- Published: 13 April 2009
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Danny Boher, age 13, of Charlotte, NC., for his question:
Why isn't rain water salty?
This is a very logical question. Clouds are formed from moisture that evaporates from the earth, and most of the surface of our planet is covered by the salty seas. At some stage in the weathery water cyc1e the salt is sifted out and the rain that falls is the earth's freshest water.
The water cyc1e is powered by the beaming sun. As the earth rotates, its warm rays evaporate moisture from every watery surface. The moisture becomes gaseous vapor that condenses into misty cloud droplets. The cloudy moisture condenses and precipitates rain and snow, hail and sleet upon the land and sea. Life on earth depends on this precipitation, and it is adapted to this supply of fresh, salt free water. If the clouds suddenly started dousing salty water, most of the earth's plants and the animals that depend upon them would perish.
Every year some 350 billion tons of rain water rain down around the world, and some 80,000 cubic miles of moisture are evaporated from the sea to contribute to this precipitation. A cubic mile of sea water would fill a tank a mile high and a mile wide. Some parts of the sea are saltier than others, but an average cubic mile of ocean water contains 166 million tons of dissolved salts.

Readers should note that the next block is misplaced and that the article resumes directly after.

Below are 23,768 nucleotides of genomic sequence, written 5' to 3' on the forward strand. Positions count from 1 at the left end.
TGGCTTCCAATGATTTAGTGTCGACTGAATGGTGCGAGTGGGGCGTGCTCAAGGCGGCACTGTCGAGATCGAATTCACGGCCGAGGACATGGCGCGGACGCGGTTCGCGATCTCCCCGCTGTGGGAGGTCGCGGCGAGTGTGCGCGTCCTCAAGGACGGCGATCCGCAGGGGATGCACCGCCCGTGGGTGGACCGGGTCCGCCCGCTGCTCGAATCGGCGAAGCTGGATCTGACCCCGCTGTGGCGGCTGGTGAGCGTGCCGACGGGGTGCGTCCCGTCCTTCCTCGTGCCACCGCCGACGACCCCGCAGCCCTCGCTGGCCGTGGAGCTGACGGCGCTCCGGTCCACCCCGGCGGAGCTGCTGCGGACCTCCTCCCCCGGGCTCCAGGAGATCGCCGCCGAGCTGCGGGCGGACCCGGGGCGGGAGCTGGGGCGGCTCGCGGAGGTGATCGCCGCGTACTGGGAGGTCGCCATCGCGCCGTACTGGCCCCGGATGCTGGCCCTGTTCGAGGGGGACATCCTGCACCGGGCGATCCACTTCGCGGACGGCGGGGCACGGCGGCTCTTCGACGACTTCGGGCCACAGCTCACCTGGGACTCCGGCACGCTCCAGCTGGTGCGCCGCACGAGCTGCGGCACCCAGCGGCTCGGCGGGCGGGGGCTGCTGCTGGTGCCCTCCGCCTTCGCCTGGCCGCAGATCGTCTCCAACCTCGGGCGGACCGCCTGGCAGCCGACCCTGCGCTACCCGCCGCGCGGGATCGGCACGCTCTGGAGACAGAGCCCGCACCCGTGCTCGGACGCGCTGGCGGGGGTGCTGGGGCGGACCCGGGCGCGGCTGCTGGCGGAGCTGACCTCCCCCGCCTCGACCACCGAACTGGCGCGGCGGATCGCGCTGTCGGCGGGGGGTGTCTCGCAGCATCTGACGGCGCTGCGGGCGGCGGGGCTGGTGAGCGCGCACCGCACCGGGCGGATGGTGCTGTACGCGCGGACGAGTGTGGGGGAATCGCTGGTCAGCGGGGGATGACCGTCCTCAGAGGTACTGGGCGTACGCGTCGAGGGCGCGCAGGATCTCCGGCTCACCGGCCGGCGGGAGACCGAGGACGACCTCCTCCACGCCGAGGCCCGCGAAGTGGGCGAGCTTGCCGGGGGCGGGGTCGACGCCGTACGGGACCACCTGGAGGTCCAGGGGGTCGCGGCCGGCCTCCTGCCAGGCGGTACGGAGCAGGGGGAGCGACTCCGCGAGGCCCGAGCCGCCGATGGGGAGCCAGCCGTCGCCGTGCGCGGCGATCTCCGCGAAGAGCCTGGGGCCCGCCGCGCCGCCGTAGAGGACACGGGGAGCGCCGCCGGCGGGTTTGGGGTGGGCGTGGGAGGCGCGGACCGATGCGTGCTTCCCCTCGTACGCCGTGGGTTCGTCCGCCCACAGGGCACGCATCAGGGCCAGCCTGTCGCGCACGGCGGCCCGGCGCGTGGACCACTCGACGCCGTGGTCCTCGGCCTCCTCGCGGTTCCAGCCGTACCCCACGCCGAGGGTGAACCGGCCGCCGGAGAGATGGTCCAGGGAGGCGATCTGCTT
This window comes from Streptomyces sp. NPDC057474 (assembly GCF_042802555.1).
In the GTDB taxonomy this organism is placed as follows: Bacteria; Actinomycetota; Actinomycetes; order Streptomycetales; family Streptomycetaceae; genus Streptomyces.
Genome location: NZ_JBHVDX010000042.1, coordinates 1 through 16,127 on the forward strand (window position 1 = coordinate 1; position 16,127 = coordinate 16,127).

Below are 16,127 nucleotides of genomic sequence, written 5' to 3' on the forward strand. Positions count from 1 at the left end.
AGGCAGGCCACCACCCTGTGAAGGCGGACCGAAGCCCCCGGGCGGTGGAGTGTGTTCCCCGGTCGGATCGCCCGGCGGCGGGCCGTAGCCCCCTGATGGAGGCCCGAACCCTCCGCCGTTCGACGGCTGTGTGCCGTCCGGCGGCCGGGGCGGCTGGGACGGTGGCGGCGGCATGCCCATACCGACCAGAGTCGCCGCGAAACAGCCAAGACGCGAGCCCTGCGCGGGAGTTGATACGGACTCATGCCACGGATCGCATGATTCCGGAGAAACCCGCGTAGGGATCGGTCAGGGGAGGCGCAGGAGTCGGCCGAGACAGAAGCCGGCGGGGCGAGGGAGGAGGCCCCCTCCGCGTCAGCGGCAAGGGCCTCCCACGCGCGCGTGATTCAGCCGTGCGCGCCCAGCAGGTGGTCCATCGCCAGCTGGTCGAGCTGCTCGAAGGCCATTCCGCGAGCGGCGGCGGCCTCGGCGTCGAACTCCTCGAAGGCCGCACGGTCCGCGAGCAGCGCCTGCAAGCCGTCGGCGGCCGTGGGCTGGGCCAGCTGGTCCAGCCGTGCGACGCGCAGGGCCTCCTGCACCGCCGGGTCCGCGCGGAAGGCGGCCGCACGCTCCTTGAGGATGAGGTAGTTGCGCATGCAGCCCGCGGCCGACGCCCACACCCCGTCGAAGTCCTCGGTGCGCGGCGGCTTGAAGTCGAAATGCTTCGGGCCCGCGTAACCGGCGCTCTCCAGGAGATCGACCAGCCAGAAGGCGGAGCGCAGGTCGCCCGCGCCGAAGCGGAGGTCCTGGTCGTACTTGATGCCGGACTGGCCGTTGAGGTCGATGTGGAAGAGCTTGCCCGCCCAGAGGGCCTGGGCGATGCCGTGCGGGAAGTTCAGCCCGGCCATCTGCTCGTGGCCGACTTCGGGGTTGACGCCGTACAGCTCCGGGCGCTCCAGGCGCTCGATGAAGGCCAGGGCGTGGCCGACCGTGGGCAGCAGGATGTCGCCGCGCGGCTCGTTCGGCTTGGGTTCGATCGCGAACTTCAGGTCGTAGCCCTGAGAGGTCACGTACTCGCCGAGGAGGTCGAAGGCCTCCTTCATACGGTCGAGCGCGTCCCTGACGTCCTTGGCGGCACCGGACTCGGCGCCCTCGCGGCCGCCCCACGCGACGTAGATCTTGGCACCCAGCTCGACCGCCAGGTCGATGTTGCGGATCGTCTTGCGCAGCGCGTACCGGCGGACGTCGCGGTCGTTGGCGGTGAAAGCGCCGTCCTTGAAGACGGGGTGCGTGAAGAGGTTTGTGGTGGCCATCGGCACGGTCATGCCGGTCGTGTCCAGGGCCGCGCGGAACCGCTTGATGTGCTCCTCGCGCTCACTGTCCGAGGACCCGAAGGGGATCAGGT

You would expect 166 million tons of salty chemicals to fall with every cubic mile of water evaporated from the sea. This does not happen because of the nature of heat evaporation and the water molecule. This frisky particle of hydrogen and oxygen is so small, that we need 18 billion of them to measure one inch. It gains the frisky energy to change from liquid water to gaseous vapor from the heat of the sun.
Water molecules attract each other and in liquid water this attraction links them together in a sort of follow the leader game. The sun's heat gives them energy to move faster. Countless molecules on the surface of the sea get up enough speed energy to break the attraction that holds them together. They becoane separate particles and break away to mingle with other gaseous particles of the air, but the sun does not provide enough heat to change the dissolved chemicals into gases. The salts stay behind in the ocean, and the evaporated sea water falls as fresh rain.
The chemicals in the sea are dissolved from the land by the rivers and dumped into the ocean, trace by trace. Since the evaporating water leaves its chemicals behind, the sea becomes saltier every day, and its waters contain dissolved metals and other chemicals besides salts. A cubic mile of the ocean contains about 38 tons of gold. If this evaporated with the water, we could expect golden showers to fall upon us from the clouds.